27. Mr. MANSOUR (Observer, Palestine Liberation Organization) said that 40 years earlier the international community had assumed the responsibility for finding a solution to the situation in Palestine. Subsequently, a refugee problem had arisen as a result of Zionist and imperialist aggression, in the form of State-sponsored and individual acts of terrorism. The number of Palestine refugees currently exceeded 2 million and continued to increase. Moreover, the Israeli Deputy Defence Minister had called for the expulsion of Palestinians from the occupied West Bank and Gaza Strip to Jordan as the only solution to the Palestinian problem and had suggested that the United States and other Western countries had a bounden duty to finance it. He and other Israeli leaders, who had made similar racist statements, had not been dismissed, possibly because they expressed the thoughts of Messrs. Shamir and Rabin. Their knowledge of politics was limited to the ways of eliminating the Palestinian people.

28. The extermination of Palestine refugees throughout Lebanon was a constant Israeli strategy. Early in September an Israeli air attack against a refugee camp had caused the death of 50 civilians, including women and children. The timing and nature of the attack had been conceived to inflict the most casualties, resulting in a premeditated massacre. The Israeli leaders had consistently refused to comply with and implement General Assembly resolution 194 (III) and other relevant United Nations resolutions. Their objective was the destruction of the refugee camps and the forced integration of the refugees within their host countries.

29. The situation in the occupied Gaza Strip had deteriorated since 1986. Hundreds of shelters in the camps had been destroyed under the pretext of improving the quality of life. Since the beginning of October, dozens of Palestinians had been killed or injured during uprisings, and hundreds had been detained. The entire area had been converted into a massive concentration camp by the Israeli occupation forces, which thus attempted to promote the Zionist myth of the non-existence of the Palestinian people and to deny its inalienable national rights, including the right to return, the right to self-determination without external interference, and the right to establish an independent State on Palestinian national soil under the leadership of the Palestine Liberation Organization (PLO), its sole legitimate representative. The mechanism for achieving a just solution encompassing those rights was the International Peace Conference on the Middle East, pursuant to General Assembly resolution 38/58 C, and subsequent resolutions. The clear guidelines for the Conference were the beat, if not the only prerequisite for the settlement of the conflict. The independent participation of the PLO on an equal footing with other participants and with equal rights was a qua sine qua non for the success of the Conference.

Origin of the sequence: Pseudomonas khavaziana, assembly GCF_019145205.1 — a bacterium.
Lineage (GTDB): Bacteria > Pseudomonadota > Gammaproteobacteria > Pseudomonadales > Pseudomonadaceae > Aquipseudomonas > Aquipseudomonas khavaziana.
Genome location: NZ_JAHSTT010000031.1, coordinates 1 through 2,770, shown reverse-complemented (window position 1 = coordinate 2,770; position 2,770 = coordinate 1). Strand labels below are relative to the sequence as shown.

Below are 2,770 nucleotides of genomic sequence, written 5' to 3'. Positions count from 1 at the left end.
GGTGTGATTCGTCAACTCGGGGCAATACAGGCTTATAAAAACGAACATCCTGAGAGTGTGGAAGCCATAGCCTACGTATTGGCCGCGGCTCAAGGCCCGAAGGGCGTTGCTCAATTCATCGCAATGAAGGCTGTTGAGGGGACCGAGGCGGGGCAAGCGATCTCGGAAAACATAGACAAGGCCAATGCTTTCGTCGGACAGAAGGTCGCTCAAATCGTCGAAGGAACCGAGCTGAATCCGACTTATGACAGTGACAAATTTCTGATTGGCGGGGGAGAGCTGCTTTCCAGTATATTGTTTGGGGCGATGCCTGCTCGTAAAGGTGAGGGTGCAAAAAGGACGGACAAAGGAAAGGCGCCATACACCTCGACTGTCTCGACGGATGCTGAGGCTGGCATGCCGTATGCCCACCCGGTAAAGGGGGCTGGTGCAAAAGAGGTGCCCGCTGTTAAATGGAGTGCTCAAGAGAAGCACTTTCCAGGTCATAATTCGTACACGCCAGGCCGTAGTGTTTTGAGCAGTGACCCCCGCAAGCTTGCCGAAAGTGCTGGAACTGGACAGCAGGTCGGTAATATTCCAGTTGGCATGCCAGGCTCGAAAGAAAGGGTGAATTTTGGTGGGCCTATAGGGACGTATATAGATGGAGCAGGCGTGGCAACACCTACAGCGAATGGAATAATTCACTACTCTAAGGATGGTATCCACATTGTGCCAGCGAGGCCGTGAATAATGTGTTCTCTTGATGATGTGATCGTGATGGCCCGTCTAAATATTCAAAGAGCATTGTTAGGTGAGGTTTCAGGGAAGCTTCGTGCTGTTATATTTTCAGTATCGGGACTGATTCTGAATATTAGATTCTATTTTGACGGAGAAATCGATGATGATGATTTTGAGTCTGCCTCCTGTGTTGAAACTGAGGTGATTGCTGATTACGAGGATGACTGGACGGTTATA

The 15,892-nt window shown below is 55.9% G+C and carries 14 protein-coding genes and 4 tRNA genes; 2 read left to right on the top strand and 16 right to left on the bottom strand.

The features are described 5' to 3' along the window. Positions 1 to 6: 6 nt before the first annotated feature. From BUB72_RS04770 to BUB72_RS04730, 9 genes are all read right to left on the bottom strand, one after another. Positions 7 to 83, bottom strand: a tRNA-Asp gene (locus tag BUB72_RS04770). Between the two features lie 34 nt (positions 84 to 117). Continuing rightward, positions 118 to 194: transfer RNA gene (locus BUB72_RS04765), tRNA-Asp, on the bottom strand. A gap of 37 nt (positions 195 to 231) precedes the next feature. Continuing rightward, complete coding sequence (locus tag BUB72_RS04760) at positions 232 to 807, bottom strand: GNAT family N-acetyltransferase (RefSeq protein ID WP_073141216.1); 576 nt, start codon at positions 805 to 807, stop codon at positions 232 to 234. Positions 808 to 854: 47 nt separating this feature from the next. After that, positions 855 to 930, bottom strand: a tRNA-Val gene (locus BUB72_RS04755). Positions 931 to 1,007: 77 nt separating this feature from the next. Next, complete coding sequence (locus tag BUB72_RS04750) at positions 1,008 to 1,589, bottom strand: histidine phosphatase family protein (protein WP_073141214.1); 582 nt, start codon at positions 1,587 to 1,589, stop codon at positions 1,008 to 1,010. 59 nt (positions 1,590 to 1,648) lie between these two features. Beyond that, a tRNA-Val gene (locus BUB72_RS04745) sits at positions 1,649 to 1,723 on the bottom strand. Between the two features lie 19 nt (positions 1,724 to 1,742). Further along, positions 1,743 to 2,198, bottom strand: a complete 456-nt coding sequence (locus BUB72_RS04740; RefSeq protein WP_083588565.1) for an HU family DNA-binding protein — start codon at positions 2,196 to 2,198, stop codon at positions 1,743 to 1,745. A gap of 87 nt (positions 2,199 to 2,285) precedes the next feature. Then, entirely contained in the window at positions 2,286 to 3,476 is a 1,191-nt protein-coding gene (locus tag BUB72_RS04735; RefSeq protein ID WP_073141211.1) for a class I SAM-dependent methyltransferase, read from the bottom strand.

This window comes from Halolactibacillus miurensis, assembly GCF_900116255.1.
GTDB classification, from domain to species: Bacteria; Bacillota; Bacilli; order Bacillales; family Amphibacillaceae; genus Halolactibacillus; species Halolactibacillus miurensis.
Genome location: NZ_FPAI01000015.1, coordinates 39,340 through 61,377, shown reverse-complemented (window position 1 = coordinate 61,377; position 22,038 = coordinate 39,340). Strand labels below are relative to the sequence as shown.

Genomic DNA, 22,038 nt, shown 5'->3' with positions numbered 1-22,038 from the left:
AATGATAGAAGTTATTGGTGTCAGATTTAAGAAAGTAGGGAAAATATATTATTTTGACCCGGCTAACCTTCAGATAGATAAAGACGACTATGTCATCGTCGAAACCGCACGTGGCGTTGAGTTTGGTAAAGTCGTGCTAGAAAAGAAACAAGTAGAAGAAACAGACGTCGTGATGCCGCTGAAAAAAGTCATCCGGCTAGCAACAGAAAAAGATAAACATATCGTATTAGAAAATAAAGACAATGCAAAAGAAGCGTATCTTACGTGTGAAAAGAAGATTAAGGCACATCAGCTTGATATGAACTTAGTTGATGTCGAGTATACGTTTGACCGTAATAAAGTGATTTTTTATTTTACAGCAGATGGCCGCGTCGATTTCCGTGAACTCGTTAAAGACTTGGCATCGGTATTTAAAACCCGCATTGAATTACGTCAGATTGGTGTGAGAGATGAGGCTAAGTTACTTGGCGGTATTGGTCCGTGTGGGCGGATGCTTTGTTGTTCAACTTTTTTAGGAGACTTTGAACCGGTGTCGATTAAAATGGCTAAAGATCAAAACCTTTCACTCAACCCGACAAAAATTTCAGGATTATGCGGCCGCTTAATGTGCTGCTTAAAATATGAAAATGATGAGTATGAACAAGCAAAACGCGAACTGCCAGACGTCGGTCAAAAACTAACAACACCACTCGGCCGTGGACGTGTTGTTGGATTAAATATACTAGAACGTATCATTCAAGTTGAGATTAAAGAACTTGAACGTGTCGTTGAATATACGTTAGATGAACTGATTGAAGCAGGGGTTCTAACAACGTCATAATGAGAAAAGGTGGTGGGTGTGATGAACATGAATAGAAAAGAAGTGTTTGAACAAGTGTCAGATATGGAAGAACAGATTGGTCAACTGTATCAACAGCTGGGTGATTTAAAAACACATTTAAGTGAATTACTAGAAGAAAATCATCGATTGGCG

30. The United Nations had to intensify its efforts to remove the obstacles to the process of achieving a just and comprehensive peace in the Middle East posed by the United States of America and Israel. The PLO would continue to co-operate fully with it in order to reach a solution to the Palestine question and the Arab-Israel conflict. For its part, the Palestinian people would pursue its struggle to attain its inalienable national rights under the leadership of the PLO. It was a mistake to believe that the PLO could be bypassed through quislings or economic bribes. The Palestinians were more firmly opposed than ever to imperialists, Zionists and their agents, and their unity under the PLO had never been stronger.

31. At its meeting in October, the Central Council of the PLO had appealed to all Arab and international humanitarian agencies to intensify their efforts to end the aggression against the besieged Palestinian camps in Lebanon, to lift the siege and to allow the Palestinians to reconstruct their shelters, schools and hospitals and to return to a normal life. The Council had called for the immediate and total implementation of the agreement reached in Saida in September. It had considered the agreement as a new beginning in Lebanese-Palestinian relations based on brotherhood and co-operation. In that regard, he praised the role played by UNRWA and the position taken by its Commissioner-General that any linking of humanitarian assistance to the settlement of the political controversy was unacceptable. The PLO would continue to co-operate with UNRWA so that the Agency could carry out its mandate concerning the camps in Lebanon. Moreover, it was working with all parties concerned to close the chapter of the camps in Lebanon.